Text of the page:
Halloween: Past Reflections

By Kelly McCool, Trending Writer

Halloween originated from the Celtic festival, Samhain, about two thousand years ago.  It was said that October 31st was the day that the worlds of the living and the dead overlapped. The people, living in that time period, believed that the ghosts of dead people would return to the earth for that night and cause horrible things to happen, such as destroy the crops and bring illnesses. In order to stop this, the people would dress up in a variety of costumes—usually made of animal hides—and mimic the spirits so that they would mistake the Celtics for other ghosts.

In 43 AD the Roman armies came and conquered Celtic territory.  Two Roman festivals, Feralia and Pamona, were then combined with Samhain so that there was also some Roman tradition.  Feralia was created for the Romans to honor their dead ancestors.  The Romans would leave offerings for the ancestors at their tombstones. Pamona was a festival for the goddess of fruit and trees; the symbol of Pamona is an apple, so the activity “bobbing for apples” came from this festival.

In the eighth century, the Catholic Church changed Samhain into “All Hallows’ Eve”, “All Souls’ Day”, and “All Saints’ Day” and in the eleventh century, Catholics began to dress up as saints, angels, or demons. Guising, after “disguising”, became a popular event in the Middle Ages when families would dress in costume and go door-to-door asking for money and food in exchange for prayers, songs, or poems.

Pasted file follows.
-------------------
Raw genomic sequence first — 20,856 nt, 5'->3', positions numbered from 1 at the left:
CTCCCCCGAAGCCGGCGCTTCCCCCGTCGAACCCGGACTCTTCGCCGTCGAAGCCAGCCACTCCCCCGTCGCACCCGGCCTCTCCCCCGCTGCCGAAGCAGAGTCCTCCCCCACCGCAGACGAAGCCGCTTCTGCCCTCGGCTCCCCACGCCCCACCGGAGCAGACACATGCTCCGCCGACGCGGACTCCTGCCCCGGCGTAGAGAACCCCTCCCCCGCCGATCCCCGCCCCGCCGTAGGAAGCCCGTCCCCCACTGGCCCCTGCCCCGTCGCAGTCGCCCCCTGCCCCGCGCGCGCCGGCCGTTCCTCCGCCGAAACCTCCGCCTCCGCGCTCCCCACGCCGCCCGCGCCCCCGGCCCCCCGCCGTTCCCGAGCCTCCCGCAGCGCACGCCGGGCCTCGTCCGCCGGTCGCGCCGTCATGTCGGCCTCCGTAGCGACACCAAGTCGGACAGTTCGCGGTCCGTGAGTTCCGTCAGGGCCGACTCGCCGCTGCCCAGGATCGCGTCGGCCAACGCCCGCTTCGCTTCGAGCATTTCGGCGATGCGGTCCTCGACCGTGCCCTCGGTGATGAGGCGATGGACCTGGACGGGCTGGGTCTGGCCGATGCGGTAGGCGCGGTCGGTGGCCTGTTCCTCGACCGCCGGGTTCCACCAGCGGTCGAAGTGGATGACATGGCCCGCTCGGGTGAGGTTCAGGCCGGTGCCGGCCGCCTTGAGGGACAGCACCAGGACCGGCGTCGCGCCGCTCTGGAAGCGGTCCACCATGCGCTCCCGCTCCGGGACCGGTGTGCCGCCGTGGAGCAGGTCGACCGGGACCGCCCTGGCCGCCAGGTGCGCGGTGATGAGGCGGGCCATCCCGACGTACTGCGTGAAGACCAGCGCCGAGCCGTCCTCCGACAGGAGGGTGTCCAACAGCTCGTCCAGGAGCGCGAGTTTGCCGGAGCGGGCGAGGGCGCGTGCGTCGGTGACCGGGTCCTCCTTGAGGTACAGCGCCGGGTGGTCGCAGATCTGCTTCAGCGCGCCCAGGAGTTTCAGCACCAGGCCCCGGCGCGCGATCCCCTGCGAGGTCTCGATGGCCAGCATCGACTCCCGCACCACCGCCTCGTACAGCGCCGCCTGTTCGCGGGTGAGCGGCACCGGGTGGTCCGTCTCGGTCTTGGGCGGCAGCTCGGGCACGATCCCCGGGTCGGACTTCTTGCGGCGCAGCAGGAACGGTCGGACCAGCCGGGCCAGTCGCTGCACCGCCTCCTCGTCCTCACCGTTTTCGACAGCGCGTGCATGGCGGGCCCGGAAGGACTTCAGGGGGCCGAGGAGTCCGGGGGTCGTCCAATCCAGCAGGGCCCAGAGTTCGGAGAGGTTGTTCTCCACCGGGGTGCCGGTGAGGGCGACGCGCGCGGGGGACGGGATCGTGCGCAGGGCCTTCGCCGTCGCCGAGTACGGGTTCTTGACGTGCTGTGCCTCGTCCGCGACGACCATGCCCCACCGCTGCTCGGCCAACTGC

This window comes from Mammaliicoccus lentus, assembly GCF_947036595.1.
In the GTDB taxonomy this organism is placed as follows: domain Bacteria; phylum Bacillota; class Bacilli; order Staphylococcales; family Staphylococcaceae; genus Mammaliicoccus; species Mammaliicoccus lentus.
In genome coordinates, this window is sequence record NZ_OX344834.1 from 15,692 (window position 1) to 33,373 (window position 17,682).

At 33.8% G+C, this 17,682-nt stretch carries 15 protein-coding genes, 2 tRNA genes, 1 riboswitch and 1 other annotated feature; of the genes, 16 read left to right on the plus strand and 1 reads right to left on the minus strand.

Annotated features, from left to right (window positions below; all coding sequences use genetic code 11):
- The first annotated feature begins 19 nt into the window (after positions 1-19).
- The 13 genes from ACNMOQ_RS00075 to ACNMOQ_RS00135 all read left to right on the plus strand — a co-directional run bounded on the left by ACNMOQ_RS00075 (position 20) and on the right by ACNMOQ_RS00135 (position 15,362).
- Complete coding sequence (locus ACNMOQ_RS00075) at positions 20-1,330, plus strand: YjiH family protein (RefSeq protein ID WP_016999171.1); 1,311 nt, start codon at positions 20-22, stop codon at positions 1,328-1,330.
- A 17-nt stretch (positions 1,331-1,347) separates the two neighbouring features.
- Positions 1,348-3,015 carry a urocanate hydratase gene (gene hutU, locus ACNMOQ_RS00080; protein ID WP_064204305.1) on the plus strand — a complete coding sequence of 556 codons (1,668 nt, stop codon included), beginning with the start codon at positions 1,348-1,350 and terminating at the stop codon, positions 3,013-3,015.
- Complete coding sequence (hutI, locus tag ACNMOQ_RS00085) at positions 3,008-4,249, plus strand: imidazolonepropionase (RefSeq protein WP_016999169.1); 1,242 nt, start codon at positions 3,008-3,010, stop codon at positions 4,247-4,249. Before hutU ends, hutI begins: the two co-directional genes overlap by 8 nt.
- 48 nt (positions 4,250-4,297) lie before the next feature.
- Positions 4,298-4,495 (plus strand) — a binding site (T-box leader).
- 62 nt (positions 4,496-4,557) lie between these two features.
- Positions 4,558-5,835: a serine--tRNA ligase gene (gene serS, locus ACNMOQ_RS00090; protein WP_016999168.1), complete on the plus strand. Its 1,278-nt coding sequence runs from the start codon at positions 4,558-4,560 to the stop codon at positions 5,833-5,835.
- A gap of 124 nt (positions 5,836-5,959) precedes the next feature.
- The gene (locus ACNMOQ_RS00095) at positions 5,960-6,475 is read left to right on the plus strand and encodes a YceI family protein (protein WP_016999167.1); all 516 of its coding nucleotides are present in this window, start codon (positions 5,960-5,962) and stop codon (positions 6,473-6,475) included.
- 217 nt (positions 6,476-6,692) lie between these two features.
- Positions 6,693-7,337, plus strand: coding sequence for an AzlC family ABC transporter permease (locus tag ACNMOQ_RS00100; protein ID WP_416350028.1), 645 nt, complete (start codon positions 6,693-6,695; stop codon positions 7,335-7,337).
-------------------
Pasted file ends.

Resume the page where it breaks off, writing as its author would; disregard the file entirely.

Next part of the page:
When Halloween was first celebrated in America, the events differed depending on where you resided in the country.  For instance, if one lived in Colonial New England, strict Protestants made it nearly impossible to have festivities on Halloween, but southern colonies had many celebrations. These activities differed depending on what country the individuals originally came from. A lot of the festivities included singing and dancing. Guising came to American culture in the year 1911, deriving from the Scottish and Irish tradition. In the 1920s, guising became trick-or-treating because families switched from politely exchanging food and money to children vandalizing property and expecting candy from others. By the 1940s, the vandalism was under control. When the baby boom occurred in the 50s, Halloween became a popular annual event that was centered on children. Families and schools would have parties celebrating the holiday and go trick-or-treating, resulting in what Halloween festivities are like today in America.

A version of this article appeared in the Tuesday, October 20th print edition.

Contact Kelly at
kelly.mccool@student.shu.edu

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